A growing political movement jumped the Atlantic and reached the Maritimes Saturday, with protests being held in several cities.

The ‘yellow vest’ protest that began in France has made its way over to Canada, as smaller-scale demonstrations were held in dozens of cities across the country, in an effort to show solidarity with the French protestors.

In Halifax, a small but vocal group of demonstrators clad in reflective yellow vests met outside of Halifax City Hall, calling on all levels of government to listen to their concerns. The issues they were protesting are wide ranging, from the carbon tax, to the signing of a UN Migration Pact.

“The carbon tax thing, ‘Canadians want this’, I have never met even one Canadian that understands how a carbon tax is going to reduce carbon emissions,” says protestor James Hoskins.

“The fact that the past summer, you had to sign off on the policies of the liberal government to get summer grants, to me this is oppression of Canadians by our own people,” says protestor Barry Ahern.

But the main focus of Saturday’s protest was immigration. Protestors say their concerns stem from the signing of the ‘Global Compact for Migration’ in Morocco last week.

Canada, along with 164 other nations signed the pact. Demonstrators say it will open Canadian borders, and cause negative consequences. Several countries, including the United States, did not sign the agreement.

“We don’t need mass immigration, and we don’t want mass immigration, it’s dangerous”, said Diana Bessette, who was part of a small group of yellow vest protestors that gathered in front of Moncton’s City Hall.

However, the migration pact is not legally binding, and Canada has yet to agree to change any of its immigration laws.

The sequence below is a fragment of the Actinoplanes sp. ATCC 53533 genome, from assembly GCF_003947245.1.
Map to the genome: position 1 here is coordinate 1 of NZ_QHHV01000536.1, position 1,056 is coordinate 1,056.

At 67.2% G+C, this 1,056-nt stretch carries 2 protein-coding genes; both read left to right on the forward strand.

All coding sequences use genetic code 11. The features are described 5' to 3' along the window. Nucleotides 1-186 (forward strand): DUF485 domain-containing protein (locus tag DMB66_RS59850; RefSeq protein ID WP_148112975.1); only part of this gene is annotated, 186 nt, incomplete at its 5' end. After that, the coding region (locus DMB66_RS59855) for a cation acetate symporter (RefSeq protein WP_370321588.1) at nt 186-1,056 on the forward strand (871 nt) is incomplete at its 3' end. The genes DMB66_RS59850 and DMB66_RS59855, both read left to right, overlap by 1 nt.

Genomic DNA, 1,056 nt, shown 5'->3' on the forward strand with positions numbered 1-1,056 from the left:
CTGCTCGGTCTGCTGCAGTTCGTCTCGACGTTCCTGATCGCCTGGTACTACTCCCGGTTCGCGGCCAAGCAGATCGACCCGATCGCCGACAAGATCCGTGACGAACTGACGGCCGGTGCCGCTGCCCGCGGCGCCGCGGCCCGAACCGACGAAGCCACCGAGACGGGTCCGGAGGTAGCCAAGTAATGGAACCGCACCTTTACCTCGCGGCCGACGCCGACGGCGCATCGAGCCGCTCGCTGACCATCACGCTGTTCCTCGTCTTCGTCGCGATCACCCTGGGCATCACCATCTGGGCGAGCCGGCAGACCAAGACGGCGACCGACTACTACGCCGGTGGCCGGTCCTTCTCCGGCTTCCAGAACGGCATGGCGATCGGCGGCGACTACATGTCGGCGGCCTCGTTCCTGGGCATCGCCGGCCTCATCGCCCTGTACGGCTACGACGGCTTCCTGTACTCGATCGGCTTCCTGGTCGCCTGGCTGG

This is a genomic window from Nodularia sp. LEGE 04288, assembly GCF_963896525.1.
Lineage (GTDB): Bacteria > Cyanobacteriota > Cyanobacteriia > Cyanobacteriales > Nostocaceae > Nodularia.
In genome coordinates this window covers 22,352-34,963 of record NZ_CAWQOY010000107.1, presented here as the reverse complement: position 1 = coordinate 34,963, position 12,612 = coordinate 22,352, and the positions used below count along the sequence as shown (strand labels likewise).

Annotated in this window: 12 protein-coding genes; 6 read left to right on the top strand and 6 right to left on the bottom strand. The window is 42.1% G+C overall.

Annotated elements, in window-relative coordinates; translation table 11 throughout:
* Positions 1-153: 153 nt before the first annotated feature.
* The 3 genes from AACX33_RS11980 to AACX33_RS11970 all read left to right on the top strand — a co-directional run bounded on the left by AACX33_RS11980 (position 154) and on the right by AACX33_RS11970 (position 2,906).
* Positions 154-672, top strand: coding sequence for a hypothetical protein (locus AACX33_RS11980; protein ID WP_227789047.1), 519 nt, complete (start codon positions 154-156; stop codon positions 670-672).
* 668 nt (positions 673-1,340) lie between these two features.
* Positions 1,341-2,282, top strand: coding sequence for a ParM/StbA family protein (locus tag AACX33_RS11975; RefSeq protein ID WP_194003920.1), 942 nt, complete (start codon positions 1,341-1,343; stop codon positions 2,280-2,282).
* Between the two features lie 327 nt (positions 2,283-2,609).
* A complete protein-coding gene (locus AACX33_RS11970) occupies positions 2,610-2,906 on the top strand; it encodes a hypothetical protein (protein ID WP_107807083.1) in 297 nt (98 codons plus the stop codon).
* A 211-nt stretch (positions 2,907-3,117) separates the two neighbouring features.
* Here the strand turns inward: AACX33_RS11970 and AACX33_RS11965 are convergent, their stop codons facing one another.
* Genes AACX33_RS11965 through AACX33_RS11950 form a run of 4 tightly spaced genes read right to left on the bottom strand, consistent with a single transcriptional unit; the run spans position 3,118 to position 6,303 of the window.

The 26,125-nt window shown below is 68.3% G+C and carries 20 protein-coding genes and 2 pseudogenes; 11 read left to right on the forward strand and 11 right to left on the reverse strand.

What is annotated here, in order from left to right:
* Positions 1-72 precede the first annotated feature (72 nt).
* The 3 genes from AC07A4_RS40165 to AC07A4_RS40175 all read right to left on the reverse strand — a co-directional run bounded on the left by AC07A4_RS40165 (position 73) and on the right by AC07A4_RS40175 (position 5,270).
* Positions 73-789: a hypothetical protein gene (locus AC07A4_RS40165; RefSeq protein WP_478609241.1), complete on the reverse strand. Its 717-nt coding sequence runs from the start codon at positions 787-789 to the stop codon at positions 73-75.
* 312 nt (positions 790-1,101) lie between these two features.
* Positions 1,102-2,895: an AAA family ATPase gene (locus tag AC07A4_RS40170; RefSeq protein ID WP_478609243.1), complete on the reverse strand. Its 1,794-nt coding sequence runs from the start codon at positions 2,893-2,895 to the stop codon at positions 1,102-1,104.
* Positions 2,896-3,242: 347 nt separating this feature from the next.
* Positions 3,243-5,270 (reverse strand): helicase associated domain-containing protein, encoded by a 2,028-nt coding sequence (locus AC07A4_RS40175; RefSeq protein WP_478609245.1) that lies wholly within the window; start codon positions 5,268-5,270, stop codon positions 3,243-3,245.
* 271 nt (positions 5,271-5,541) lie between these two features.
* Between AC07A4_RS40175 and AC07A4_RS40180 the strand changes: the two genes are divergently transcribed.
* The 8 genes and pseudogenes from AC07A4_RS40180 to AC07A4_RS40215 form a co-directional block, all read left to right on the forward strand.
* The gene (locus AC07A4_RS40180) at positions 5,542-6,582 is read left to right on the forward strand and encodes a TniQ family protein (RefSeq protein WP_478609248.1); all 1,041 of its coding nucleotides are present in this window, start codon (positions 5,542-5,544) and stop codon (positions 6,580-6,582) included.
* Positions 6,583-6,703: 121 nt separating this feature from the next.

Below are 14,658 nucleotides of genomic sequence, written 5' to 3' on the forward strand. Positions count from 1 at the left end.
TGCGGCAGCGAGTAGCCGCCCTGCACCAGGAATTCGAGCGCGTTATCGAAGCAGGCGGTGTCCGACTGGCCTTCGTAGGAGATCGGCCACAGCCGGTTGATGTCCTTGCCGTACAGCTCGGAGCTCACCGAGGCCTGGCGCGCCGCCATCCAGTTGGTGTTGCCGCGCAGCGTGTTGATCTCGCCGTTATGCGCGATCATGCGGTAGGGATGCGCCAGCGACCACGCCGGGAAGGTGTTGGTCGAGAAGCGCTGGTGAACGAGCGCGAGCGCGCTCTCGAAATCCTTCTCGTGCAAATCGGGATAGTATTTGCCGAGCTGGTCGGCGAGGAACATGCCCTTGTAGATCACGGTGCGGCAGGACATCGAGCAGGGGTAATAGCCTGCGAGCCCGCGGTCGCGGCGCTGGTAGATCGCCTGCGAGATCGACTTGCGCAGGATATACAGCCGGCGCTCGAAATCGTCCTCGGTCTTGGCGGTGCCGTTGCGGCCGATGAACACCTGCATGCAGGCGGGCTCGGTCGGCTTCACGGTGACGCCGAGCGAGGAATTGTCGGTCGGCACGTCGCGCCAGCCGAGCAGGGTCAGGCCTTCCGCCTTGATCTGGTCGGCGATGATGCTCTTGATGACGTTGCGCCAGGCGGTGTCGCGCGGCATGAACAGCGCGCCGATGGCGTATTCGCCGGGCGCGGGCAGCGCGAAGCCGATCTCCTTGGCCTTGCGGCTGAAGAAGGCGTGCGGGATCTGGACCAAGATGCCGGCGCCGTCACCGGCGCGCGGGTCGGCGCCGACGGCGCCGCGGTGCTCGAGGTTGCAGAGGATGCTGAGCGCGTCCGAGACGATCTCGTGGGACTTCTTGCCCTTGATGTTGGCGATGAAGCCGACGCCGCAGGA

In Halifax, social activist Rana Zaman says that when some protestors talk about migrants, they are talking about a specific kind.

“Somehow immigration automatically too many equals Muslims,” explained Zaman.

Zaman attended Saturday’s protest in Halifax, looking to understand and discuss the group’s concerns, and says many of the protestors made a point to question her about Islam.

“Is this about Sharia law, or is this about the poor people fighting the government to get their needs addressed?” questioned Zaman. “People are drowning in poverty, we are not taking care of our veterans, our seniors are not being respected, they are dying in hallways, our healthcare is suffering, people are waiting years and years for surgery. That’s what I want to fight for.”

But some protestors say regardless of the specific issue they’re fighting for, those in power aren’t listening.

“This is not exclusive to our current government, this is something that’s been happening for decades,” says James Hoskins. “Regardless if it’s a conservative power or a liberal power, the people are still not being heard.

The yellow vest demonstrations against the government of Emmanuel Macron have been sweeping France for more than a month, with riots in the streets claiming the lives of at least seven people.

Protestors in Halifax said they will plan to gather again next Saturday, and every Saturday until they see changes, or at least get answers, from the federal government.

With files from CTV Atlantic’s Emily Baron Cadloff.